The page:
ECB exec Yves Mersch warns that siren of Facebook's Libra cryptocurrency is 'beguiling but treacherous'
Tue, 03 Sep 2019, 08:45 am UTC
European Central Bank (ECB)’s executive board member Yves Mersch warned that Facebook’s Libra cryptocurrency is posing a threat to monetary policy and called it “beguiling but treacherous” during a speech at the ECB’s legal conference in Frankfurt on Monday.
“[Libra] could reduce the ECB’s control over the euro, impair the monetary policy transmission mechanism by affecting the liquidity position of euro area banks, and undermine the single currency’s international role,” he said as quoted by Reuters.
Mersch said that private currencies have little or no prospect of establishing themselves as viable alternatives to centrally issued legal tenders, as per a report by Bloomberg. He further underscored that only independent central banks can grant sufficient institutional banking to make a currency reliable.
“I sincerely hope that the people of Europe will not be tempted to leave behind the safety and soundness of established payment solutions and channels in favor of the beguiling but treacherous promises of Facebook’s siren call,” he said.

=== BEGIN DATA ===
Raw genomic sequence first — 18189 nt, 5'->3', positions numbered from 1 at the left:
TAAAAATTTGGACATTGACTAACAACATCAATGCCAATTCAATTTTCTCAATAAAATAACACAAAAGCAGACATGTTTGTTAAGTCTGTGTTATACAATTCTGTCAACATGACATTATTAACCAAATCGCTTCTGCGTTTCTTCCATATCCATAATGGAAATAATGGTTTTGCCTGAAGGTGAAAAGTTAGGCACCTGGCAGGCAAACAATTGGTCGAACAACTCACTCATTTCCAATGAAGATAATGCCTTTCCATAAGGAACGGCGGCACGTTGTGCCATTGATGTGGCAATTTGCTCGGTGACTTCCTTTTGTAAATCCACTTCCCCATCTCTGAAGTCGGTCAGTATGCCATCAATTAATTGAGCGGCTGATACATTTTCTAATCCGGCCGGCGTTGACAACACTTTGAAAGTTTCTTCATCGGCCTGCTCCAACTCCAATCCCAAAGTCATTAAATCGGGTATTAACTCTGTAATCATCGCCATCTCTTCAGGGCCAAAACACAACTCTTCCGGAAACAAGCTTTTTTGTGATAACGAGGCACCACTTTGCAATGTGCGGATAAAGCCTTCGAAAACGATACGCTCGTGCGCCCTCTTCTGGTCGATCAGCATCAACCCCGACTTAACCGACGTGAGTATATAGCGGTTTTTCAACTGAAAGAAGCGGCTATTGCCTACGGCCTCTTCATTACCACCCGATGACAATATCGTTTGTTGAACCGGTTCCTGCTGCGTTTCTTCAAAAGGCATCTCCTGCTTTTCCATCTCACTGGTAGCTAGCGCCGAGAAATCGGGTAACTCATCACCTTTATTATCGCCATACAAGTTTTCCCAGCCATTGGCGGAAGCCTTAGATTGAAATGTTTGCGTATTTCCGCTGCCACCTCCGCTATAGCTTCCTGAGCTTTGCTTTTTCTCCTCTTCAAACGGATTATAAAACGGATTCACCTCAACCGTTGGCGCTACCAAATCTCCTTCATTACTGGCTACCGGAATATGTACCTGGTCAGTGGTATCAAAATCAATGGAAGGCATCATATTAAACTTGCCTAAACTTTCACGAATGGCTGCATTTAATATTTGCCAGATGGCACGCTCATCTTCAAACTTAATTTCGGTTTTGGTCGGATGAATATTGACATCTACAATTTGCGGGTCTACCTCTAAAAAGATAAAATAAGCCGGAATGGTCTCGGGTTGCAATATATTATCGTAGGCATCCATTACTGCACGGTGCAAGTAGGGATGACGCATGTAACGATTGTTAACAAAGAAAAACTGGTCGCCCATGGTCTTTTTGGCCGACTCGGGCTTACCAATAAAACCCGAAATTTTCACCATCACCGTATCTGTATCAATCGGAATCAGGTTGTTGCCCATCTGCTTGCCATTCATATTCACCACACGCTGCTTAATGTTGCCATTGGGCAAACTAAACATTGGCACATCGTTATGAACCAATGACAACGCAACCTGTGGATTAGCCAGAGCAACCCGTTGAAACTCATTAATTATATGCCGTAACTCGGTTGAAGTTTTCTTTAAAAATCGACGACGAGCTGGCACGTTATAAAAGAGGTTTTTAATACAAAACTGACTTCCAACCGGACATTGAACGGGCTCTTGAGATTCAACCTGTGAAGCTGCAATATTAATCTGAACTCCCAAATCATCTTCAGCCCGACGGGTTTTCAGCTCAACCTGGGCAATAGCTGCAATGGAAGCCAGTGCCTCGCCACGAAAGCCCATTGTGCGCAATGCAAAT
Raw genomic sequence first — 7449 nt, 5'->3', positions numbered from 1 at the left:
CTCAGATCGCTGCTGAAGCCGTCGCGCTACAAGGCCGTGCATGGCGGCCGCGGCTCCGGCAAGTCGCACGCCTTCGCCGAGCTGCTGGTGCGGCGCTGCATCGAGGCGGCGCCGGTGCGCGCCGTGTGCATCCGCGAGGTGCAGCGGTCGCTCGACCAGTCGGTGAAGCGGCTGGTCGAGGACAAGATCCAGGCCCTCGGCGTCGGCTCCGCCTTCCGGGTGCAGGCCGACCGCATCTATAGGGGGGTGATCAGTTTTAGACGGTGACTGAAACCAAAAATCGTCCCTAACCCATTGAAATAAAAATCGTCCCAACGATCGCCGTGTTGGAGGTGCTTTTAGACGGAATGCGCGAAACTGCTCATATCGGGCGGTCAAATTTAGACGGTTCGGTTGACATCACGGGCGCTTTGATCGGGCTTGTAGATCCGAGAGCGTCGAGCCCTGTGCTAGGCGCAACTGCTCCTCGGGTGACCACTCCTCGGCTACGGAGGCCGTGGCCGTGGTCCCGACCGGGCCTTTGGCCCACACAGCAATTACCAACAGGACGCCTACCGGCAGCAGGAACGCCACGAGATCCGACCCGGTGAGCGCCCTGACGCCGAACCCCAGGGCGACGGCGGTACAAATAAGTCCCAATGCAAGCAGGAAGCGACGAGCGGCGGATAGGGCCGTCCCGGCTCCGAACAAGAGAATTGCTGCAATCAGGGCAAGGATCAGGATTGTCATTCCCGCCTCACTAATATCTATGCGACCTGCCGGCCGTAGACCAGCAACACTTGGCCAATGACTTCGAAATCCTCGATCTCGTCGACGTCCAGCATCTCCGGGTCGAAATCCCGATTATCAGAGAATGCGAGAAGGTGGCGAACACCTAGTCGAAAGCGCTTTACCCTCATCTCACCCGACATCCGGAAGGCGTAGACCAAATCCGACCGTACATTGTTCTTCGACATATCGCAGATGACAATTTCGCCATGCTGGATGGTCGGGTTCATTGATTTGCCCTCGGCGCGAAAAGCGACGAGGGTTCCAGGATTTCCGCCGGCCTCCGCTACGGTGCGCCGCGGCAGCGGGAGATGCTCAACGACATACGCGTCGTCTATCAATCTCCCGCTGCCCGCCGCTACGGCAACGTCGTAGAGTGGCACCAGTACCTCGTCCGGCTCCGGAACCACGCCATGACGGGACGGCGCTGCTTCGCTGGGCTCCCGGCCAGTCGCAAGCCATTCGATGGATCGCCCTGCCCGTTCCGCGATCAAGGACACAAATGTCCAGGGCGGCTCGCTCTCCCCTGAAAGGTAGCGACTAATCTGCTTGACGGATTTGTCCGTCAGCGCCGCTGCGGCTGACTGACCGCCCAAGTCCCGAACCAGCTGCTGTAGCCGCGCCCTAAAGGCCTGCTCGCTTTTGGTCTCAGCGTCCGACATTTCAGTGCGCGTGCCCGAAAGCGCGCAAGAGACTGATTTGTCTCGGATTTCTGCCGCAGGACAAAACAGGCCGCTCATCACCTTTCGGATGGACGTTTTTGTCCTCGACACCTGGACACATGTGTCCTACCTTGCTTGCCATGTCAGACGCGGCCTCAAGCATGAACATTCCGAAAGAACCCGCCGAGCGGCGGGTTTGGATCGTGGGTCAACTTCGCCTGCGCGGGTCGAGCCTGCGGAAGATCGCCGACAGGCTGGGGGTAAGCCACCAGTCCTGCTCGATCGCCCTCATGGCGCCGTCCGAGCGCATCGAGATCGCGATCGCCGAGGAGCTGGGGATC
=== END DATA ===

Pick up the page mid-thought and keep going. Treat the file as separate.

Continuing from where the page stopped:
Libra’s centralized nature, which is a stablecoin supported by a basket of fiat currencies and government bonds and managed by the Libra Association, is also an “extremely concerning” setup. He noted that the coin would be accountable to shareholders, raising trust issues, and will not be backed by a central bank.
He further reminded that Libra is being launched by the “very same people who had to explain themselves in front of legislators in the United States and the European Union on the threats to our democracies resulting from their handling of personal data on their social media platform.”
As such, he called for EU regulators to assert jurisdiction over Libra and sought for international cooperation to counter the perceived risks of the forthcoming project, which is slated to be released in the first half of 2020.
The remark was made just a few days after Bank of England governor Mark Carney challenged the position of the dollar as the reserve currency of the world. In a speech, he said that the dollar could be replaced by a central bank-supported digital currency. He further emphasized the need for a new international monetary and financial system.
He proposed potential replacements to the dollar, including Chinese renminbi, but most notably, a digital currency that is backed by an international alliance of central banks. He said that a global electronic currency that could act as “synthetic hegemonic currency… provided… perhaps through a network of central bank digital currencies” should be highly considered.
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